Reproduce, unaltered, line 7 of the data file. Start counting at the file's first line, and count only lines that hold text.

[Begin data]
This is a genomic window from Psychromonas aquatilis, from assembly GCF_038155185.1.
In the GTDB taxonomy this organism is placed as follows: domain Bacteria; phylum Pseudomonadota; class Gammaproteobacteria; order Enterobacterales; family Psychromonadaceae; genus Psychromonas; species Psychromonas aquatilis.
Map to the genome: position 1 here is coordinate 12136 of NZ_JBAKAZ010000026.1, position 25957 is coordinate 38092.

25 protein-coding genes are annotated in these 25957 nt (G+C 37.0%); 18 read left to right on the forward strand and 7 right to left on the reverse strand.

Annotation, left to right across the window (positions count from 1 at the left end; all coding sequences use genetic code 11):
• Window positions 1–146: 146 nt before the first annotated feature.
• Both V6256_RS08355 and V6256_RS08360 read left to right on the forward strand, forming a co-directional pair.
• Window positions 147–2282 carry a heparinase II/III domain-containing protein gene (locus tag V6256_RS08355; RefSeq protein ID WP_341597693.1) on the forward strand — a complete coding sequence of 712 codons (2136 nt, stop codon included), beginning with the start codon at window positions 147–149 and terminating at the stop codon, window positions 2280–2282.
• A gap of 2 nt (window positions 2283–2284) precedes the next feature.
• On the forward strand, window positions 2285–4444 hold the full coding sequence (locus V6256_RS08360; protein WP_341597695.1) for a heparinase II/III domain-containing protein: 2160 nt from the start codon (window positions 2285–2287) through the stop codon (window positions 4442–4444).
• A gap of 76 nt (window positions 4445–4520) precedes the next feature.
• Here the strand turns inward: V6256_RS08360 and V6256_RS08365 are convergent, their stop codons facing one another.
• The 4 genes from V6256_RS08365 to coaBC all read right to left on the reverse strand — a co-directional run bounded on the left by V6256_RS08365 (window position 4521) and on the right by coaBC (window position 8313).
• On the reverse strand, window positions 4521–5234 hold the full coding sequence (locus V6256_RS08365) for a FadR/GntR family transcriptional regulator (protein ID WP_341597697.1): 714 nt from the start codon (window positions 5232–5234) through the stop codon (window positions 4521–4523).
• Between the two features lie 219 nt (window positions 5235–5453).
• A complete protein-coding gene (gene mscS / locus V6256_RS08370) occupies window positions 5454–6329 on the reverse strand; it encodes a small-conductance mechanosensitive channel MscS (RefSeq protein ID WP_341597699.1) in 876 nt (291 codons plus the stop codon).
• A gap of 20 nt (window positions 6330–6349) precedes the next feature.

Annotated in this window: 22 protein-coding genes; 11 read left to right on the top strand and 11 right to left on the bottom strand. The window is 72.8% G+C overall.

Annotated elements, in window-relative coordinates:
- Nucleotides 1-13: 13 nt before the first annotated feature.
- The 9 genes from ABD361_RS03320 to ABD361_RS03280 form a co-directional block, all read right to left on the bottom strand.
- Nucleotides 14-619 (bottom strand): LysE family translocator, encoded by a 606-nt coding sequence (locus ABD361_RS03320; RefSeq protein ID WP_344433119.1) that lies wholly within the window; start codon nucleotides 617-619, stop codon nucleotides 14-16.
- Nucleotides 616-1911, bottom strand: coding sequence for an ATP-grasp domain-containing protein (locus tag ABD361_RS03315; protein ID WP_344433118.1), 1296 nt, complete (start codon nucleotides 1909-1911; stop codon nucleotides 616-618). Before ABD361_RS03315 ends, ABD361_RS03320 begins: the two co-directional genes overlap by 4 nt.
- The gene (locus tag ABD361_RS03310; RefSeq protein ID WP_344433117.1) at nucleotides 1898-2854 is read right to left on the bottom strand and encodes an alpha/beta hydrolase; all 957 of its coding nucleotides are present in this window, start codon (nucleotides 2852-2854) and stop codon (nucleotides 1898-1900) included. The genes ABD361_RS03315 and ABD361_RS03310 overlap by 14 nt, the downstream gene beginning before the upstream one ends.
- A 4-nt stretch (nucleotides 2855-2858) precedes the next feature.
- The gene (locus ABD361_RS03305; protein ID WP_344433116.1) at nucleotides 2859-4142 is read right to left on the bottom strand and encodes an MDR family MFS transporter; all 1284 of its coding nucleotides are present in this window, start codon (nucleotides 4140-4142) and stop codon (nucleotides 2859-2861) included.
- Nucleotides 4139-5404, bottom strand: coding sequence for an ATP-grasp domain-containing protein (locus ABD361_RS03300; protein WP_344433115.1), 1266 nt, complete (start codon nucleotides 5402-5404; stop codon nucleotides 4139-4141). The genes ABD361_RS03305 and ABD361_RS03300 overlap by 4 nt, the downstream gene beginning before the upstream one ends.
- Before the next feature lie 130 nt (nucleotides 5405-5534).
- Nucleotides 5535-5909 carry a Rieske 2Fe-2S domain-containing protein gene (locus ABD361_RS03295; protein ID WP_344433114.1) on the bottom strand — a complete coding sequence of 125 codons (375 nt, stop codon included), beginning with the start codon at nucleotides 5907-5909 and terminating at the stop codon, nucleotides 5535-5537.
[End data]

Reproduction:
• Both V6256_RS08355 and V6256_RS08360 read left to right on the forward strand, forming a co-directional pair.